Nodular Melanoma Symptoms, Diagnosis, Prognosis, Treatment, Pictures

Skin cancers are of different types. The most deadly of them is melanoma. Melanoma is further divided in several types. One of the types is nodular melanoma. It is perhaps the most aggressive type and therefore accounts for the majority of deaths related to melanoma. Fortunately, the cancer is fairly rare. Statistics estimate that only about 15% of melanomas is accounted for by this type.

The term “nodular” comes from the fact that this type of cancer is characterized by lumps that resemble nodules. The nodules are mostly round in shape but can also be oval. See nodular melanoma pictures for further clarification. In initial stages, small lesions will appear on the skin. The mass above the skin is just the tip of the iceberg. In a very short period of time, malignant cells penetrate vertically, deeper in the skin. They finally gain access into the lymphatic and circulatory systems in a process known as metastasis. Survival rates are very low once the malignant cells have metastasized.

What is nodular melanoma and who is at risk?

Most cancers originate in cells whose DNA has been damaged or has mutated. As a result, normal cell functions are compromised. In most cases, cells’ DNA damage that causes cancer results in rapid and abnormal cell division. It is for this reason that rapidly growing tumors are associated with cancer.

Nodular melanoma originates in melanocytes. These are cells that contain melanin, or the substance that gives the skin its color. This means that the disease can develop anywhere on the skin. It is for this reason that you will come across cases such as melanoma on lip or eye.

Anyone can get this type of cancer. However, most cases are reported in people with light skin (skin types 1 & 2). It has also been noted that men tend to develop the disease more often than women.

Nodular melanoma symptoms

It is unlikely that you will experience any noticeable nodular melanoma symptoms when the disease is its initial stages. The disadvantage of this fact is that the earlier the disease is diagnosed, the higher the survival rates.

While the cancer can start in any part of the skin, it mostly begins in the neck and head. Experts believe this has something to do with these regions being often exposed to sun.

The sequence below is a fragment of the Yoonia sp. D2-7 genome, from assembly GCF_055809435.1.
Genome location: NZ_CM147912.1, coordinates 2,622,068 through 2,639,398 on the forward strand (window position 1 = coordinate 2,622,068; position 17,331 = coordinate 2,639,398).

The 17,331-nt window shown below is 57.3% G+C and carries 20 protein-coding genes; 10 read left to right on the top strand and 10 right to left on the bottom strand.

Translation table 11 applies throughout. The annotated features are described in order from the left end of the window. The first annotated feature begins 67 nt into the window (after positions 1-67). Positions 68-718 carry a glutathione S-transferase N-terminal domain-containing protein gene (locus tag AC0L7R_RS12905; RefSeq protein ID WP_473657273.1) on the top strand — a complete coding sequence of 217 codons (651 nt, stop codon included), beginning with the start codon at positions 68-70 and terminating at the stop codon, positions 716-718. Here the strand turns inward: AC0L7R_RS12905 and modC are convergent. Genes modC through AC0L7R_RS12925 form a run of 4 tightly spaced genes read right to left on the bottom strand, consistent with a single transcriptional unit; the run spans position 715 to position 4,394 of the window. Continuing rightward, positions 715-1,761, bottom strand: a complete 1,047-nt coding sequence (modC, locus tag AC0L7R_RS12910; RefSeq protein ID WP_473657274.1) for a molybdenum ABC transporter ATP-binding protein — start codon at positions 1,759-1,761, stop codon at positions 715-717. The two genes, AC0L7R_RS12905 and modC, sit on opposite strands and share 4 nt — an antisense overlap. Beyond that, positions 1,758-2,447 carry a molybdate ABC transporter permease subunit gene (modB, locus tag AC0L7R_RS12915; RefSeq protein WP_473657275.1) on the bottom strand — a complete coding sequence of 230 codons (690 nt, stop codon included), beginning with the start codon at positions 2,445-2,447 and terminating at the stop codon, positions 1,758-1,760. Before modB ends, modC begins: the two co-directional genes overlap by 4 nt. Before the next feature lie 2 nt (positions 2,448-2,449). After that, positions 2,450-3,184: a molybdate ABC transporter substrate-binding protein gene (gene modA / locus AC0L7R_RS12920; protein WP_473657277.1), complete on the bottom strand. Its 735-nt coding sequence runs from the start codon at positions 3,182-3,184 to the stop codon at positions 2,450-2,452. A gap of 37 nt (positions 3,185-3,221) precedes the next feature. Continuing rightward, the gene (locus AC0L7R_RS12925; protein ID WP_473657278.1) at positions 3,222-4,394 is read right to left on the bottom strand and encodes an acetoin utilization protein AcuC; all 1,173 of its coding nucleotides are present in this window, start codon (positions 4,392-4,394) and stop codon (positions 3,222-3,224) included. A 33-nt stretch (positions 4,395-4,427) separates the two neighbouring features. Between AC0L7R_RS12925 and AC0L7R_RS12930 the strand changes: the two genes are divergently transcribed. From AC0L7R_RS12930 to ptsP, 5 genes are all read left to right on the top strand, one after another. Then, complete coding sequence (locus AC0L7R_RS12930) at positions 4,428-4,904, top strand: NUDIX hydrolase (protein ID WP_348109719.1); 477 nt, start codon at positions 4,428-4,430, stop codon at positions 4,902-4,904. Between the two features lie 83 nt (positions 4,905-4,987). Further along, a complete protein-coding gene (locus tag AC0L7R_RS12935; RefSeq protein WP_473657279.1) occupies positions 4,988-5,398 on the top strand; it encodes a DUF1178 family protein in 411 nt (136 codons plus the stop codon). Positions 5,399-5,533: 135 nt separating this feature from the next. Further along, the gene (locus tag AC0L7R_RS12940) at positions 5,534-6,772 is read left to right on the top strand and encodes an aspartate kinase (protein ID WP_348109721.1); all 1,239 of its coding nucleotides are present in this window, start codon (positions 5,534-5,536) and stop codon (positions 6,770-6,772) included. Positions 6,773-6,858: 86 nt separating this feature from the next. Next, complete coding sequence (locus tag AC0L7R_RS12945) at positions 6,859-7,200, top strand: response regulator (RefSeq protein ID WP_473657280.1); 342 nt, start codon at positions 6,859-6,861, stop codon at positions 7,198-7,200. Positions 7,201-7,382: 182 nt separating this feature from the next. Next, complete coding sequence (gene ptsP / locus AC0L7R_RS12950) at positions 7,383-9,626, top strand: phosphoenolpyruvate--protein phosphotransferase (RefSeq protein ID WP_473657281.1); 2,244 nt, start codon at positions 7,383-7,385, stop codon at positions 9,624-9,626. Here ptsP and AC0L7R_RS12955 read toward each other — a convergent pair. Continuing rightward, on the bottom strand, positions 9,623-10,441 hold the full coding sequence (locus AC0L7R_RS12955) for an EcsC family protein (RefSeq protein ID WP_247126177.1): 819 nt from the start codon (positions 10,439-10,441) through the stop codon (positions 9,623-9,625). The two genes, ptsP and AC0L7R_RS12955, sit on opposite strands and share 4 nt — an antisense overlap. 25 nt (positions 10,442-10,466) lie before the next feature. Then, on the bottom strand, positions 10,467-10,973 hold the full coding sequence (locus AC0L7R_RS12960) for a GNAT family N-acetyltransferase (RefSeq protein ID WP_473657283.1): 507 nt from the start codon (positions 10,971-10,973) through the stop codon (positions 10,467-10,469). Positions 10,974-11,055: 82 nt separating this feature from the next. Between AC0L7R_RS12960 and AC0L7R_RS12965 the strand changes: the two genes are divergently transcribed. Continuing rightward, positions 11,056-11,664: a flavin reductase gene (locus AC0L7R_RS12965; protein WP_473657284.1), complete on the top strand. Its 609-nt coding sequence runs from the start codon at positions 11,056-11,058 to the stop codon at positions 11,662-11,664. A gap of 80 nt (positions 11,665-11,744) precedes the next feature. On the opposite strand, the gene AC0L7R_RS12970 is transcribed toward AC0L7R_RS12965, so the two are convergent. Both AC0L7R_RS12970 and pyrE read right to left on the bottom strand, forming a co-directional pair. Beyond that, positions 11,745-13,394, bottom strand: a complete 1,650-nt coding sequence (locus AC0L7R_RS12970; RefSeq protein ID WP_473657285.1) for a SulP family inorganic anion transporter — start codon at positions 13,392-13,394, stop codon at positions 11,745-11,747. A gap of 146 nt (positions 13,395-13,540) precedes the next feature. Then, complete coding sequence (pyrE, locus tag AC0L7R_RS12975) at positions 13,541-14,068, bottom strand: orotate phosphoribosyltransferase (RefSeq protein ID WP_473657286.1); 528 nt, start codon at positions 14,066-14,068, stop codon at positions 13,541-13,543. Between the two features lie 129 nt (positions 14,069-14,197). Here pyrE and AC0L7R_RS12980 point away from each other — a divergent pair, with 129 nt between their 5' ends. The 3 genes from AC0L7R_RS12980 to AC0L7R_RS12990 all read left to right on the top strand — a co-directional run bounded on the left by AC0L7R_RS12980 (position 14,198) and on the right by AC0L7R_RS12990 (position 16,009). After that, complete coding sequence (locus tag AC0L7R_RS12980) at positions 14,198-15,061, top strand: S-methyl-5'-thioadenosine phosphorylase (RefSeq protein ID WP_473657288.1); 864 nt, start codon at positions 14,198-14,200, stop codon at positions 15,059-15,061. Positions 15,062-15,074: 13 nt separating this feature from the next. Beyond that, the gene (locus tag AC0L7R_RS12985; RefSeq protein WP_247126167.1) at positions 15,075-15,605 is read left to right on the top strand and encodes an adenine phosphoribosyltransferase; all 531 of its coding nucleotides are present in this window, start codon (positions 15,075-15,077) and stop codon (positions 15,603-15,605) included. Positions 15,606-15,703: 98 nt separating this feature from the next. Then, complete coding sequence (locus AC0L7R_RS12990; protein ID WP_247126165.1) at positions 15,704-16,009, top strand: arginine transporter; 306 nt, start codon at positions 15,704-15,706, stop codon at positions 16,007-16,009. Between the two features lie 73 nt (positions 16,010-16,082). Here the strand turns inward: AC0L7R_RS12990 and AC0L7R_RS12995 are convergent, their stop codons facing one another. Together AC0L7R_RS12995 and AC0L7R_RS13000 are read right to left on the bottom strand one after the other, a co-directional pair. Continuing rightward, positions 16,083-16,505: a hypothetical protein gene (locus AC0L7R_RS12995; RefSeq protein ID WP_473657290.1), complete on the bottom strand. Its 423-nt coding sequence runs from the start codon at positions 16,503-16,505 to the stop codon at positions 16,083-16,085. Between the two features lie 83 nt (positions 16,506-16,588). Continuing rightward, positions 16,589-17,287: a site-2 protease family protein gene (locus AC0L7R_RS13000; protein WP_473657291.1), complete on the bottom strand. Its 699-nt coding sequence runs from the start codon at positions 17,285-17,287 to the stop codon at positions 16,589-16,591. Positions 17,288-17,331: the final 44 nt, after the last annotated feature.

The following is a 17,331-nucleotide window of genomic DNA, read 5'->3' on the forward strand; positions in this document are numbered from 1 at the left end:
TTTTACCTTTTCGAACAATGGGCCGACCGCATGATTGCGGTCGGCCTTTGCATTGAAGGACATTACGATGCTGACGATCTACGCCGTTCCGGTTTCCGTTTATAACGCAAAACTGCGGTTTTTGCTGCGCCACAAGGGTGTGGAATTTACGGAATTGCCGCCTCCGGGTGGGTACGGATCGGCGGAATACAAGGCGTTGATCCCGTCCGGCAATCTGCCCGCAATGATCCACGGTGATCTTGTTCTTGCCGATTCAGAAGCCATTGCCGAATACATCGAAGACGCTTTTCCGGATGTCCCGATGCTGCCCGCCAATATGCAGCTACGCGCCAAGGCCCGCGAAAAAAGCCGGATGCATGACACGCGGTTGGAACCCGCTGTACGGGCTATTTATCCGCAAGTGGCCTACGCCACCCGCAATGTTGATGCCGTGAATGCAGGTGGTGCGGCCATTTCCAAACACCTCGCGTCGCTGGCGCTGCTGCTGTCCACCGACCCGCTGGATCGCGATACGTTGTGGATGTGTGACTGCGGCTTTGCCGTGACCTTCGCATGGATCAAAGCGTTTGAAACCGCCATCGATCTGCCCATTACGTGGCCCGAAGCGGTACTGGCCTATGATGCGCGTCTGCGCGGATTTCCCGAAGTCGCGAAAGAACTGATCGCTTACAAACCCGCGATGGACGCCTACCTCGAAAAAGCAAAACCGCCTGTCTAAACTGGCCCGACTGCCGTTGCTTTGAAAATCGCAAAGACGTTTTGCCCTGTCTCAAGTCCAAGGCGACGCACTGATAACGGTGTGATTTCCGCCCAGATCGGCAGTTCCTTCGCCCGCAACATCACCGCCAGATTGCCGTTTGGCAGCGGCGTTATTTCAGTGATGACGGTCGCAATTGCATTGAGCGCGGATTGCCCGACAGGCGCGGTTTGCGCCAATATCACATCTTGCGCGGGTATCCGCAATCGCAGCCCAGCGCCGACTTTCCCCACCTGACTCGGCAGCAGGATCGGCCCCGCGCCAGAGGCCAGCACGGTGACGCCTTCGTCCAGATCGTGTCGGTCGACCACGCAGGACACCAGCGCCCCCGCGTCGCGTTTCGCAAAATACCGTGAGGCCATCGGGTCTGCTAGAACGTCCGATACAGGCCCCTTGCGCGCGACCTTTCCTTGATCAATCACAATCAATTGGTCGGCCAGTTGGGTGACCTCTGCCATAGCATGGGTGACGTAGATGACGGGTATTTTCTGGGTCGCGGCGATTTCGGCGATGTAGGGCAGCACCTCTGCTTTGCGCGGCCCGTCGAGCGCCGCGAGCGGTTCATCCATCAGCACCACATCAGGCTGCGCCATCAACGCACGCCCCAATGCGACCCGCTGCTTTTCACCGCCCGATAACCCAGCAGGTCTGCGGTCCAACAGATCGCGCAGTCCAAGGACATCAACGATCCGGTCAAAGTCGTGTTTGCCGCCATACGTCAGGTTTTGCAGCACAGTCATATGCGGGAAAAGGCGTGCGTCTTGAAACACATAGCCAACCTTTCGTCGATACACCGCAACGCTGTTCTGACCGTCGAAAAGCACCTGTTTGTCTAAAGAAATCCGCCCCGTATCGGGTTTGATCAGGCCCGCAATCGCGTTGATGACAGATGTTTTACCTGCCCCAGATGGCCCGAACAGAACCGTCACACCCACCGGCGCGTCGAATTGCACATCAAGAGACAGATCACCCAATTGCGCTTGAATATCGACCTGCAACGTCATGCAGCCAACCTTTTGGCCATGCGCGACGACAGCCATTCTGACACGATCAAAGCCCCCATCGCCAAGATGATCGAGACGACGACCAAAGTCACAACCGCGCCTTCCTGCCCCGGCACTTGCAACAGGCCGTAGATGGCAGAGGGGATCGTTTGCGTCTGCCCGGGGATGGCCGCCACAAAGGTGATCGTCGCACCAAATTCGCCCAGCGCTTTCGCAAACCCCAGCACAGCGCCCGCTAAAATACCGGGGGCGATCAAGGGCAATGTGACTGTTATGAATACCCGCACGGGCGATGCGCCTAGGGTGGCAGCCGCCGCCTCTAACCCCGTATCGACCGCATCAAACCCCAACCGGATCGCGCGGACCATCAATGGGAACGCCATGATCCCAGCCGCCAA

The usual suspicious sign is appearance of a lump or a nodule that rapidly gains mass in a very short period of time. In fact, a nodular melanoma tumor can reach its deadliest stage in just a month. Most of these nodules are black or brown in color. They can easily be taken for moles or polyps.

Rarely will nodular melanomas originate in existing moles. They usually begin as fresh growths, which then multiply rapidly.

A self-diagnostic tool referred to as the ABCDE rule is often used to identify a suspicious mole. Malignant tumors often are asymmetrical, have irregular borders, have multiple colors (usually black, pink or brown with some bluish), are more than 5 mm in diameter and slightly rise above the skin. Skin growths with all these characteristics but that tend to be colorless can be amelanotic melanomas.

Other nodular melanoma warning signs include:

  • Dome-shaped
  • Itchiness
  • Bleeding

When tumors have metastasized, varying symptoms will occur depending on the location they have invaded. Melanoma in lungs will cause difficulty breathing, blood in the cough and chest pain. In the brain, it will cause seizures, headaches and numbness in extremities. In the bones, it will cause bone pain and frequent fractures. In the pancreas or liver, it will cause a lump in the upper abdomen, nausea, vomiting and loss of weight. In the lymphatic system, it will cause multiple swelling of lymph nodes and fever. In other parts of the skin, it will cause multiple nodules on different skin regions.